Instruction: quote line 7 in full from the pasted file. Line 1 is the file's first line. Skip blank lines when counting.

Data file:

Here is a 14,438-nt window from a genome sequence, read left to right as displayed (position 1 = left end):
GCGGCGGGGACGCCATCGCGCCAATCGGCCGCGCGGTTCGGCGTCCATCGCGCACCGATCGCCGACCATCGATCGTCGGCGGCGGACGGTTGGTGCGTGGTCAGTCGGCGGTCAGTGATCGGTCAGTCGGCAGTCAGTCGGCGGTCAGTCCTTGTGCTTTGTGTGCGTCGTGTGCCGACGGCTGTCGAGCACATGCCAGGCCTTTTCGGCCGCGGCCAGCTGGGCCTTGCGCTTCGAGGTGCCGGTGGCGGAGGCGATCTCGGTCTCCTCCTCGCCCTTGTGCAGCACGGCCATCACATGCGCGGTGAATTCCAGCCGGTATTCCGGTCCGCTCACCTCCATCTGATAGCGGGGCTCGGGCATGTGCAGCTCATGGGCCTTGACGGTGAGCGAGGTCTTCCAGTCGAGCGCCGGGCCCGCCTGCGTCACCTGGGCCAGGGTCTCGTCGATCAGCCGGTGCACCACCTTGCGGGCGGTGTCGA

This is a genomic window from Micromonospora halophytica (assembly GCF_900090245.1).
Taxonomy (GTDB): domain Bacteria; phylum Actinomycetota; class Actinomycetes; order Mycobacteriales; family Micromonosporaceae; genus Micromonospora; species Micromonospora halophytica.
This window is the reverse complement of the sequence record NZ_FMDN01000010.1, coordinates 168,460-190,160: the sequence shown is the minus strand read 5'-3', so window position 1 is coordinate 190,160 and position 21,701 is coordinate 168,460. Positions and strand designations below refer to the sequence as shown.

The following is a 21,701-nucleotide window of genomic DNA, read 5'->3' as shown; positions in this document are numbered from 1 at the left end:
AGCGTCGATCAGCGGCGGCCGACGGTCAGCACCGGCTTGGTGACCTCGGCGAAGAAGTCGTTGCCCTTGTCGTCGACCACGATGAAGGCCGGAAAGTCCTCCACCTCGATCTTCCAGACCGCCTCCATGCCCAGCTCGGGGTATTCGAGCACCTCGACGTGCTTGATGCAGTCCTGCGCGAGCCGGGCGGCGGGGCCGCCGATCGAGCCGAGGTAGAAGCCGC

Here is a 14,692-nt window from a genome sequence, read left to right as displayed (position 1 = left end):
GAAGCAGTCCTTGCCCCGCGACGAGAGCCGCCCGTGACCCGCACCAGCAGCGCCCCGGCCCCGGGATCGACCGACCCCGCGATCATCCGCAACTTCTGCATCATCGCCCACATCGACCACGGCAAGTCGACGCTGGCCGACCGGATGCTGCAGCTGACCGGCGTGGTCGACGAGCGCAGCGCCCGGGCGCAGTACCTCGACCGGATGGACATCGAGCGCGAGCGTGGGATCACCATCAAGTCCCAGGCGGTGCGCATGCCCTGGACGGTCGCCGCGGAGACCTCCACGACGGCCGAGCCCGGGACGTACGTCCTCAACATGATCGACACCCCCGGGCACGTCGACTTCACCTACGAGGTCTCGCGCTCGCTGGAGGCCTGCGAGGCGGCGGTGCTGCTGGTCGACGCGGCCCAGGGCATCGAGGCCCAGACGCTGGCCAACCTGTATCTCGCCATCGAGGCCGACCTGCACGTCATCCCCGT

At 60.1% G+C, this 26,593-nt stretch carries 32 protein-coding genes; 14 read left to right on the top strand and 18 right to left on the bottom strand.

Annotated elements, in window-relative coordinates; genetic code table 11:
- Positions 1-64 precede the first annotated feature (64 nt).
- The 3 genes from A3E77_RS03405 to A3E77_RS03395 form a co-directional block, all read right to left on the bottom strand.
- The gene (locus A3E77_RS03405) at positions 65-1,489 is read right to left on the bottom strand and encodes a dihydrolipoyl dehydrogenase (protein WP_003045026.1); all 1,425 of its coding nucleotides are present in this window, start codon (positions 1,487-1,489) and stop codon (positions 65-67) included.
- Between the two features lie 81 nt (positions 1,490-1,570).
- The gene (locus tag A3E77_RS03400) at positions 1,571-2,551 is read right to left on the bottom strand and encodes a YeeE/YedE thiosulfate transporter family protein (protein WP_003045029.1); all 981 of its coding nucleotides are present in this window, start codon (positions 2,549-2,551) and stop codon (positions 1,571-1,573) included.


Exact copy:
AGCGTCGATCAGCGGCGGCCGACGGTCAGCACCGGCTTGGTGACCTCGGCGAAGAAGTCGTTGCCCTTGTCGTCGACCACGATGAAGGCCGGAAAGTCCTCCACCTCGATCTTCCAGACCGCCTCCATGCCCAGCTCGGGGTATTCGAGCACCTCGACGTGCTTGATGCAGTCCTGCGCGAGCCGGGCGGCGGGGCCGCCGATCGAGCCGAGGTAGAAGCCGC